Vaas had the tragic story of once being in your shoes. He was a youth from the island that was torn from loyalties for his sister Citra and the great destiny that supposedly awaited him. Hoyt and drugs eventually taking away his choice in the matter were just so great. He was the type of villain that was loud and crazy. Seeing him was always a treat as his craziness could be felt in the air. Michael Mando’s acting as Vaas is still one of the best I’ve ever seen in television, movies, or video games.
Hoyt was okay, he came off as a last minute addition in my eyes. It was really cool though how he represented the corruption of civilized society.
Pagan Min being Ajay’s stepfather was so out of nowhere if you didn’t pay attention to the way he treated him throughout the game. Playing 4, I never really felt like Ajay belonged with the Golden Path and he should’ve just ruled alongside Pagan as his heir. I liked Pagan so much I never finished the game as I knew what awaited me; a game without his guidance isn’t meant to ever be finished, you know? I enjoyed the fact that while similar to Vaas, he was also completely different. He dressed better and was more refined in his violence.
The first game (3) didn’t have much in terms of interesting antagonists apart from Vaas and Hoyt. The second game though? It had everything.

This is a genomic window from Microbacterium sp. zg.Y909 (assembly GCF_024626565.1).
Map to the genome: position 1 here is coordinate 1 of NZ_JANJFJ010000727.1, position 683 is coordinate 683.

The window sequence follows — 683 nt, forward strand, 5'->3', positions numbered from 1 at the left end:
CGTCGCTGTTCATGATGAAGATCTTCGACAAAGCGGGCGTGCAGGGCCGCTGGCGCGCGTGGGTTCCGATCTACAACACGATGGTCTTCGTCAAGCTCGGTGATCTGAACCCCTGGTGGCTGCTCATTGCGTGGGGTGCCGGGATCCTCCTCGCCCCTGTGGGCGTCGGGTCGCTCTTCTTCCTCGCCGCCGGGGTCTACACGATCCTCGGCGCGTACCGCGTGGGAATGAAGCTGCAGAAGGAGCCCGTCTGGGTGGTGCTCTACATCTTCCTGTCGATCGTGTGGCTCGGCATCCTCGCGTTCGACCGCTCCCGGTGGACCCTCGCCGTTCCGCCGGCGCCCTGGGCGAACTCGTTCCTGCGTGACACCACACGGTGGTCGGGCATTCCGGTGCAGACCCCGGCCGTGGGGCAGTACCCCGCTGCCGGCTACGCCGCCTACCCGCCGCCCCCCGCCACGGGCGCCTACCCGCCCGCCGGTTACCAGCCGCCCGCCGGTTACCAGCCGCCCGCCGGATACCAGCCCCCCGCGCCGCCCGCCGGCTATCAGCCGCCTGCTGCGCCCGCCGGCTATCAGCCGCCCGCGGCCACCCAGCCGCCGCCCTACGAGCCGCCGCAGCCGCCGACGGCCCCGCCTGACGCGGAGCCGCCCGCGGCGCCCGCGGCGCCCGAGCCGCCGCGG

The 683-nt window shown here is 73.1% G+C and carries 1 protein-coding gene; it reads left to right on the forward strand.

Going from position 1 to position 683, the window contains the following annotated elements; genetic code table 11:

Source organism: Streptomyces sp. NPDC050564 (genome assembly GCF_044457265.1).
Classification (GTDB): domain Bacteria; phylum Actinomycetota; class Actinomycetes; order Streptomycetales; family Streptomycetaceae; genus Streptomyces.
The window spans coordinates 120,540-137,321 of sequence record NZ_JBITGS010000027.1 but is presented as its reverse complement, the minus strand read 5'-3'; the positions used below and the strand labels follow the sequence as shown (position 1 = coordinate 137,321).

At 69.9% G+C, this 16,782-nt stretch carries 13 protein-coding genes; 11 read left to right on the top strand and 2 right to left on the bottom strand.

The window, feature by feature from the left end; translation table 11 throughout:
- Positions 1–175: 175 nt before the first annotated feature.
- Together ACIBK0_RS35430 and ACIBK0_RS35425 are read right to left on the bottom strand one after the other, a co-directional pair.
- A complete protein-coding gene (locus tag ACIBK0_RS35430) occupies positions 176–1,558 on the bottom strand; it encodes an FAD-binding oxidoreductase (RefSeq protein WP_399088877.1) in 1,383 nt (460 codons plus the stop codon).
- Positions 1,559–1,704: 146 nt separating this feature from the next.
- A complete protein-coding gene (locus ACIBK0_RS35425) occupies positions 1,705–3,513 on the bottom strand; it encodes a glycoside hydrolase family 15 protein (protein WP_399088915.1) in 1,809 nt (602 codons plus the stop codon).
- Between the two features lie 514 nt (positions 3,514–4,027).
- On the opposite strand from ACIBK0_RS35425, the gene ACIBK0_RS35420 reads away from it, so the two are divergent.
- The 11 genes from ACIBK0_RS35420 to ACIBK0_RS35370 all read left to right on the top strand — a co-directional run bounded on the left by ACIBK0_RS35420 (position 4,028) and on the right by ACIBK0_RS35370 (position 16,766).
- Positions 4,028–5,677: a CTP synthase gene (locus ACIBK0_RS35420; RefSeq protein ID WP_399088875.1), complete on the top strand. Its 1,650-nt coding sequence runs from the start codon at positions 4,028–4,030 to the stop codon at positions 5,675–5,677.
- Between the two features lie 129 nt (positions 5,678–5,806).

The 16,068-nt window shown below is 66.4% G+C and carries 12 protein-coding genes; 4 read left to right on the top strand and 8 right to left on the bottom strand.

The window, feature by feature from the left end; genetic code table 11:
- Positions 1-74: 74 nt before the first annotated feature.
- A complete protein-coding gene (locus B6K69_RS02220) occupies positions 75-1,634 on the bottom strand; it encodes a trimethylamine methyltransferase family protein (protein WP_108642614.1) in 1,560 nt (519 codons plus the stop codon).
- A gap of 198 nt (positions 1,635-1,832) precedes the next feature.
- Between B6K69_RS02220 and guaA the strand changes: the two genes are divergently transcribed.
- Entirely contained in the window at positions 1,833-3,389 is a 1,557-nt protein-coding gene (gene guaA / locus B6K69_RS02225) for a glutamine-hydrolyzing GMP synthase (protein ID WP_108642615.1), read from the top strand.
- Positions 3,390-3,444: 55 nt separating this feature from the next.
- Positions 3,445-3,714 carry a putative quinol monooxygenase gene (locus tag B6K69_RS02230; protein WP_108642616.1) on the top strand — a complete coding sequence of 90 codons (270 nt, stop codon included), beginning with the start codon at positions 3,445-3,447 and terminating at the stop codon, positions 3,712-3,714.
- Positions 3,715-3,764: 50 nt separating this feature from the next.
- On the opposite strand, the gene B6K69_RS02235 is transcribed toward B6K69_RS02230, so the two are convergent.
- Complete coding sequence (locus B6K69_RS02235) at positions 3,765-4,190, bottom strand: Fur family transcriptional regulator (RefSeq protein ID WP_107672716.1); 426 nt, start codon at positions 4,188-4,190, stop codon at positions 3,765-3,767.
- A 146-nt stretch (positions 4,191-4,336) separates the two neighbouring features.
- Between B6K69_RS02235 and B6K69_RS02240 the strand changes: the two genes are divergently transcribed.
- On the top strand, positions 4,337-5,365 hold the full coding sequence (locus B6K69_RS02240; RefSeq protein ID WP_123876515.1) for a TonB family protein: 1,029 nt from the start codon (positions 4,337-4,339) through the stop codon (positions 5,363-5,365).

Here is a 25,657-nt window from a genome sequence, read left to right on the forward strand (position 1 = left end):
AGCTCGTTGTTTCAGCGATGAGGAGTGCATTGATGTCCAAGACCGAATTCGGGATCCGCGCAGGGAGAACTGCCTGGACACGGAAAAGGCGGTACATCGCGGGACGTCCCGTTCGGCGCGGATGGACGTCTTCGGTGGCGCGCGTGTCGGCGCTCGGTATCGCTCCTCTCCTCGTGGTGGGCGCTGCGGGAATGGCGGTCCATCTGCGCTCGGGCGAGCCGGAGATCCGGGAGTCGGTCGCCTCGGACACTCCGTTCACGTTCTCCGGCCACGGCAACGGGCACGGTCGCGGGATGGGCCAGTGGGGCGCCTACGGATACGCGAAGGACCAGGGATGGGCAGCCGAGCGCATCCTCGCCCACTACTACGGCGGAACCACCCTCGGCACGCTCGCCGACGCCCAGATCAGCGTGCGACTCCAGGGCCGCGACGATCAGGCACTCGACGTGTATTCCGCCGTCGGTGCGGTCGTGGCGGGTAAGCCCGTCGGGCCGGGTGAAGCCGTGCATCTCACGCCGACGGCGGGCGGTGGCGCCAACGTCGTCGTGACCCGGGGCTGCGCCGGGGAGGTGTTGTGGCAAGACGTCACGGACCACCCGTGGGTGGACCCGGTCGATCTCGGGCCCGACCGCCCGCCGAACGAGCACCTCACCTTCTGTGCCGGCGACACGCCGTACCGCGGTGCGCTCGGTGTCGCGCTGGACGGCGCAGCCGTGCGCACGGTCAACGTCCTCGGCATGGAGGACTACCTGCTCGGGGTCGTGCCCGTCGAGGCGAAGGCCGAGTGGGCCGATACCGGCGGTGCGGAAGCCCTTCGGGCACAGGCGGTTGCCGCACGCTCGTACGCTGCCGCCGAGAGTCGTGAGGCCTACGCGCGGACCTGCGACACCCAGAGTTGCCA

Paul “De Pleur” Harmon, Noore Najjar, and Yuma Lau are some very varied characters. Each one is a general to Pagan Min and has different specialties and different reasons to serve him.
Paul is some old man unwilling to work at a desk and instead of wanting to live a little. The solution he came up with bad news to everyone in Kyrat. His character represents that when bored, humans can do some scary things. Some great dialogue could be heard from him when he would call his wife and daughter while acting like a completely different person. Having different masks for different people was well shown with him.
Noore’s story was more tragic than the tragedy of Darth Plagueis. Having your family taken captive and later finding out that they were killed would break anyone. What’s worse is that she did countless bad things to the people of Kyrat with the hope that she would get to see them again. It’s no surprise that her story ended with suicide. It’s almost like putting a bullet to the back of her head was more merciful.
Yuma was the craziest of the bunch. In a way, she’s what comes out of encouraging the bad things in people. Had Pagan shown restraint when helping with her upbringing, she might’ve not ended up being insane and craving power at all costs. Min raised a power hungry monster and then showed weakness to her. Her story ending that way is no surprise. It was also kind of hilarious that she doesn’t really get any last words.
The game needs to stop the drug-fueled boss battles. I want to be able to truly see a villain’s final moments instead of hallucinating the whole thing. How anticlimactic was it to kill Buck, Vaas, Hoyt, or Yuma? They spent the whole game messing with us and they go out in a hazy dream. Nice, Ubisoft, just nice.
Look, I wrote this because of how excited I am for Far Cry 5. It triggered memories I hadn’t thought of in forever and I need the game to be good. I’m excited for all the trailers to come and can’t wait to get my hands on it. By then I hope that the main villain is going to be developed a bit more because I’m not a fan of the whole calm whispering thing he’s got going on in the trailer. In the meantime, I’m going to revisit 3 and finally see 4 to its end.